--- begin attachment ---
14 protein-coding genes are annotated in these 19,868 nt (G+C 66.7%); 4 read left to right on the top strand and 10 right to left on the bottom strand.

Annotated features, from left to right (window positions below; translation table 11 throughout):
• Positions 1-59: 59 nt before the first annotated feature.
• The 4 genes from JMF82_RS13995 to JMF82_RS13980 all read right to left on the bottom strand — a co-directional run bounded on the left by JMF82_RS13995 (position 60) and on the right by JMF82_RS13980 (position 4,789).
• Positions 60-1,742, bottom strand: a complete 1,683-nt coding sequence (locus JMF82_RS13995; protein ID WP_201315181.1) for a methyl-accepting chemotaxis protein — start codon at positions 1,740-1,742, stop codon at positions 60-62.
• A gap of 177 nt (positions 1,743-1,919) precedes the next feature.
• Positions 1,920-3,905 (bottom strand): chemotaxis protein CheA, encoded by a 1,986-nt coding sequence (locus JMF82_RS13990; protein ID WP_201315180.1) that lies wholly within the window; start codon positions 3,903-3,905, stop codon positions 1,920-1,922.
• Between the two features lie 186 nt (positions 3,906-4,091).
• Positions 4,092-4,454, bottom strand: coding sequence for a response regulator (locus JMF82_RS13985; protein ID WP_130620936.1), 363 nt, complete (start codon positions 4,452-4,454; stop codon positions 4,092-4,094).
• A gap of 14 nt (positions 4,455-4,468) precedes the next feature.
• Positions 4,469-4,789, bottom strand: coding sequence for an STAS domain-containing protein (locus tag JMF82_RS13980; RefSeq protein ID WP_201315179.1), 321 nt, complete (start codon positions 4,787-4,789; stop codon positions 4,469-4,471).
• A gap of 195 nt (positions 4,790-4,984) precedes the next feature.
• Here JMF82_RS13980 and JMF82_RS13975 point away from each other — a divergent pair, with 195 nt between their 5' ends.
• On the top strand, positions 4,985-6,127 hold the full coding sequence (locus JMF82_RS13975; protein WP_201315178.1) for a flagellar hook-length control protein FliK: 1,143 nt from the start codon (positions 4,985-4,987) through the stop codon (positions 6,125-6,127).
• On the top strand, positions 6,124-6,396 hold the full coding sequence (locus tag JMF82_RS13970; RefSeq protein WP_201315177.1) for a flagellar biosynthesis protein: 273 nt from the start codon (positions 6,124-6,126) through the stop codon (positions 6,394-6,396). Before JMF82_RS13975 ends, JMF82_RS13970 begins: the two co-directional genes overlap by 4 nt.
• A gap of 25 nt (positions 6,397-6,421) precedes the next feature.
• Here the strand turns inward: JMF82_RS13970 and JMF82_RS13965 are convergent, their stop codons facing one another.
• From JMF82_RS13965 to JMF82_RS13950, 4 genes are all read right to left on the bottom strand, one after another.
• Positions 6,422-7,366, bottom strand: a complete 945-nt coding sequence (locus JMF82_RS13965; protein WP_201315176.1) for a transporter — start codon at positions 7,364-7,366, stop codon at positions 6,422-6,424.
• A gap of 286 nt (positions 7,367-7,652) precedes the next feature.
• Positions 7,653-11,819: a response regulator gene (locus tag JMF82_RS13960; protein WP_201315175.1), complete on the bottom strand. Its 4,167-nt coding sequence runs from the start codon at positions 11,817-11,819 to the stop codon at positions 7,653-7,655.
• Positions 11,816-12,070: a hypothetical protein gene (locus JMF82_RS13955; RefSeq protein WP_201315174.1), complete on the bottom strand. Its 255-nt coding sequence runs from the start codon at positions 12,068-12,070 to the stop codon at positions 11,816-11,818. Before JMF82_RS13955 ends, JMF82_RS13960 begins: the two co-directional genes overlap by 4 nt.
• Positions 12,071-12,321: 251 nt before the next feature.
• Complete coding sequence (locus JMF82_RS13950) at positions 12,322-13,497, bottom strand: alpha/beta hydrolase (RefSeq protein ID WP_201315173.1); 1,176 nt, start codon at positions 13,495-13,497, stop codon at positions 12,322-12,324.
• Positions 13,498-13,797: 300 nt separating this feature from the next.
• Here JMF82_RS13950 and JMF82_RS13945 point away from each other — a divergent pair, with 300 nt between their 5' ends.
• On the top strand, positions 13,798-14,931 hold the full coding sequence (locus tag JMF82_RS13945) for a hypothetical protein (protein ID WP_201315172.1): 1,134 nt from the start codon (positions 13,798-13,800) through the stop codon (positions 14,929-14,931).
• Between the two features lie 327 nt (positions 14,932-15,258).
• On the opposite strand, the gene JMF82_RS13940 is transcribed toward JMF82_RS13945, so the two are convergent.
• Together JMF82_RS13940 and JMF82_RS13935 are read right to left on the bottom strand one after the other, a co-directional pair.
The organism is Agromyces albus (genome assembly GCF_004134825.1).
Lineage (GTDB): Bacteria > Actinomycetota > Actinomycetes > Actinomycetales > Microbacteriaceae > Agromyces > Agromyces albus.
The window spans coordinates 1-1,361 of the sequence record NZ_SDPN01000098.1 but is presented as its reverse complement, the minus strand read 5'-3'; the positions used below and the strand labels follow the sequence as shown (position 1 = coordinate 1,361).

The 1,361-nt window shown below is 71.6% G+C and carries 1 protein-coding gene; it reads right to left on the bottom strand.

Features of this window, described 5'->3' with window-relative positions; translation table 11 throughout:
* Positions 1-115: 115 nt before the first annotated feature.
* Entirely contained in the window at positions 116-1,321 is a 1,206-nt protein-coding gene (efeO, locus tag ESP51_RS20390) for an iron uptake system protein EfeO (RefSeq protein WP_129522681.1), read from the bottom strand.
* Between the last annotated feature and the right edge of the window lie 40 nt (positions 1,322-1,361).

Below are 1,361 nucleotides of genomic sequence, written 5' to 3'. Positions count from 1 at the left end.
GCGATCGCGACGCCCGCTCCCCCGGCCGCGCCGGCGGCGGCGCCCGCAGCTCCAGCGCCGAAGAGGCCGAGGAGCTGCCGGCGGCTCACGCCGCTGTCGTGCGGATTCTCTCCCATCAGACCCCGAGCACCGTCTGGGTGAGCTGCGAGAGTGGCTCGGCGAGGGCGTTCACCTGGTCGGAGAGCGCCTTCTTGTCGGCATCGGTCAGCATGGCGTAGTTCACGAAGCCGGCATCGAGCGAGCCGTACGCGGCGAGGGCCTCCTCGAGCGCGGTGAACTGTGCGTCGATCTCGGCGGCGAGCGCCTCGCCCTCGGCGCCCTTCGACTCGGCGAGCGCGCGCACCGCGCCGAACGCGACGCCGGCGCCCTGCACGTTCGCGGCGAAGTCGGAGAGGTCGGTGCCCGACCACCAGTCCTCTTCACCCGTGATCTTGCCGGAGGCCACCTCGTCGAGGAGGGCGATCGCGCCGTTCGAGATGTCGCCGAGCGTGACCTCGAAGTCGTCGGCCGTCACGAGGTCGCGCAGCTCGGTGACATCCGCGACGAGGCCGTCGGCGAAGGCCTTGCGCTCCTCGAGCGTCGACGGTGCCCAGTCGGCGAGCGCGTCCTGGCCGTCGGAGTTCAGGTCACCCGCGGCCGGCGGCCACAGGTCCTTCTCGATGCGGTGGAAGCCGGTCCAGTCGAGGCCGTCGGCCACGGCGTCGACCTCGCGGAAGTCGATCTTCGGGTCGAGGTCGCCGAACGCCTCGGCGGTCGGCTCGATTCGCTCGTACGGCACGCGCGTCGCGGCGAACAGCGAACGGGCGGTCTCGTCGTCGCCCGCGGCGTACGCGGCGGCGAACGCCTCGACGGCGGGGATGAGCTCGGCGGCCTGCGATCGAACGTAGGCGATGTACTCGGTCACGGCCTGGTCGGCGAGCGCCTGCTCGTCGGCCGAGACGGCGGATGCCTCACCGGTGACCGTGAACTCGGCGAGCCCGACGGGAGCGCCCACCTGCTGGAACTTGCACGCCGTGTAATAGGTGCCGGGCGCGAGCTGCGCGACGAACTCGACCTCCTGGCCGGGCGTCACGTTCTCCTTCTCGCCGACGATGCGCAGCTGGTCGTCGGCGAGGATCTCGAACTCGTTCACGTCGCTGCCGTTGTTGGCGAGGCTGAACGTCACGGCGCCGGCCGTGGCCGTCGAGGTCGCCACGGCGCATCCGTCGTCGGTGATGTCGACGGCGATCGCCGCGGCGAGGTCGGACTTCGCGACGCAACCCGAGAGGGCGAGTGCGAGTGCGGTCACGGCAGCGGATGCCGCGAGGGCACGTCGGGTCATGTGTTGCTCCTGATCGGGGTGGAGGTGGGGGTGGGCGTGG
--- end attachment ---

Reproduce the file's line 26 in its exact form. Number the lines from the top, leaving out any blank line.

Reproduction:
• Here JMF82_RS13950 and JMF82_RS13945 point away from each other — a divergent pair, with 300 nt between their 5' ends.